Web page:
Приствольные круги

by Don  

Every once in a while it's simply a great joy to know an incredibly obscure piece of Russian vocabulary. The wife of one professor of Russian I know prides herself on knowing the Russian phrase for werewolf. (There are quite a few shape-shifters in Russian folklore.) So imagine my geekoid linguistic pleasure when the other day I ran across the phrase that means the circle of bricks or rocks that lie on the ground encircling the trunk of a tree. Such a circle is called приствольный круг. Heck, I don't even know what that is called in English.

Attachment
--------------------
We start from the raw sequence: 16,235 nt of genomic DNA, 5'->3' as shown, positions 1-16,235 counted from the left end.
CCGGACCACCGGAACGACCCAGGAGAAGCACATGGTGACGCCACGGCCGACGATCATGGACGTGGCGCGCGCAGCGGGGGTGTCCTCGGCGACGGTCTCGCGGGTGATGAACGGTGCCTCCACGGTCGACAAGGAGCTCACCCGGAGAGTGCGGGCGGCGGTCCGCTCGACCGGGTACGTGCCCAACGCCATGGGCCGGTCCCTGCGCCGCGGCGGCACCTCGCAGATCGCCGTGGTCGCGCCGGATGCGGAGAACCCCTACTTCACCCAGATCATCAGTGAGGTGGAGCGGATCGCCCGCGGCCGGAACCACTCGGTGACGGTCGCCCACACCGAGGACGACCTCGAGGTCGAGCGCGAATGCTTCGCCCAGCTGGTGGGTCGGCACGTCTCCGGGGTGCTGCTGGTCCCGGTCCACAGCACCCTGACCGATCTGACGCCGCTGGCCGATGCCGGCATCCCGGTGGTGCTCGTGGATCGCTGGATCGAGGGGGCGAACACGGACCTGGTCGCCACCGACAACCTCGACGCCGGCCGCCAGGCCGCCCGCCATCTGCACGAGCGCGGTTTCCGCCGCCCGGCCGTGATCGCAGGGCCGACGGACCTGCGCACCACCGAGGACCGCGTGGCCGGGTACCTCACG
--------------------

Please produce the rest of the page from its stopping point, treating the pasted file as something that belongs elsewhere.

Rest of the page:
I wish I could say that the phrase was connected with some exotic folk tale where Баба Яга the boney-legged witch captured a streamful of русалки mermaids and forced them to dance around a tree until they turned into stone, but in fact it is much more straight-forward than that. The root ствол means the trunk of a tree or bush. The prefix при- means nearby. Круг simply means circle. Thus пристволный круг means “a circle near a trunk.”

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